Archive for the ‘Health’ Category


This post is a duplicate of the article in the  AASA – August 2015 School Administrator Magazine.  

The entire issue (here) is dedicated to topics related to high school sports.

A superintendent’s case for a forward-thinking approach to interscholastic athletics addressing safety, cost and the balance with academics

His first reported concussion happened in youth soccer. His second came in high school football. A possible third head injury may have happened in pro football training camp. But when a rookie 24-year-old linebacker with the San Francisco 49ers, Chris Borland, decided to retire from the NFL in March, not due to injury but rather to prevent injury, the sports world uttered a collective gasp.

Parents and players have taken notice of Borland’s story and the growth in concussion research. In my 7,500-student district, I recently received an e-mail from a parent quoting Mike Ditka, an NFL Hall of Famer and legendary Chicago Bears head coach and tight end. While that may have surprised me, the provocative words he echoed did not: “If I had a young son today, I wouldn’t let him play football.”

More than ever, superintendents are being drawn into controversies around interscholastic sports. In just the past few months, news media have reported on a superintendent who resigned following the contentious termination of a varsity basketball coach; several superintendents drawn into student-athlete disciplinary cases over alleged hazing; a superintendent challenged by her community after she disciplined a football coach for an offensive sideline tirade; a superintendent who cancelled games against another school over the rival team’s “Redskins” nickname in support of his own school’s Native American population; and several superintendents caught in the middle of school board budget debates around financial support for school athletics.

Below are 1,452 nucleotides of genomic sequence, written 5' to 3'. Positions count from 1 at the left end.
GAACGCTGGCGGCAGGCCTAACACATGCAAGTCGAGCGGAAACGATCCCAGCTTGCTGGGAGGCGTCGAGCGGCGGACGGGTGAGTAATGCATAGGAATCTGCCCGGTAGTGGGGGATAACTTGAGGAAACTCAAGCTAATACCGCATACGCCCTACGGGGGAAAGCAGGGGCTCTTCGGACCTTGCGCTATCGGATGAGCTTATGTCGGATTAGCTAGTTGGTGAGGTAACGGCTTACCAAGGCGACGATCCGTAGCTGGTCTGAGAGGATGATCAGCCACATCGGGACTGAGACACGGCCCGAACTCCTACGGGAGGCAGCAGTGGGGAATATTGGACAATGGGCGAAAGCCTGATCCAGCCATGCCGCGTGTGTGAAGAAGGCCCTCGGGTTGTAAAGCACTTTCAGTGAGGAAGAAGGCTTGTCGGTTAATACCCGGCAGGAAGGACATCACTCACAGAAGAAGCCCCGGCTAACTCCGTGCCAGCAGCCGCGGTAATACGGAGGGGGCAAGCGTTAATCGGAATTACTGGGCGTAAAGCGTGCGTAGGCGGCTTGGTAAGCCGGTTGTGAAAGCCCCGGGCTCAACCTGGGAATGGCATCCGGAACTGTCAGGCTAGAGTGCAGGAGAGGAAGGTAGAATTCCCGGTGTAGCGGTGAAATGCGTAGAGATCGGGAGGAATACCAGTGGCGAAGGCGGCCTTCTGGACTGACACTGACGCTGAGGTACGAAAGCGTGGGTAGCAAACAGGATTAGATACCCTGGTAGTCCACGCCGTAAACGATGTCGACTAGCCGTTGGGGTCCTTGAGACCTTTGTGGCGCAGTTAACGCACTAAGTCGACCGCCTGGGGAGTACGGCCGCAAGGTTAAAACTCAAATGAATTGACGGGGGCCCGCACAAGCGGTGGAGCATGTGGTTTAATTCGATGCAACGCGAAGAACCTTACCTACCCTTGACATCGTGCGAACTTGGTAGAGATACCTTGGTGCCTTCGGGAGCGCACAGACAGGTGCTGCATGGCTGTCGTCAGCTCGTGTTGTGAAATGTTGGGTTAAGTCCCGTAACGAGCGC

Sports and schools have been interconnected for generations. Yet the rising tide of serious challenges is raising new questions about the sustainability of interscholastic sports programs. These deal with student-athlete health risks, competitive pressures from a social media-fueled public and tough questioning around the educational value of school-based programs when public revenues are stressed. Jointly, or in isolation, these pressures could lead to a scaling back, if not disappearance, of some school sports in the coming years.

Reigning Romanticism

To an outside observer, it seems as if high school sports never have been more popular. Varsity sports are big business, with communities investing in football and basketball facilities and major sports news outlets like Bleacher Report and ESPN giving high school athletics expansive coverage.

Beyond widespread media attention, several other factors support the notion that school sports will continue to thrive. Communities have a rich history of school sports, and nostalgia runs deep in our schools, notably in smaller communities whose sole identity these days may be tied to their public schools.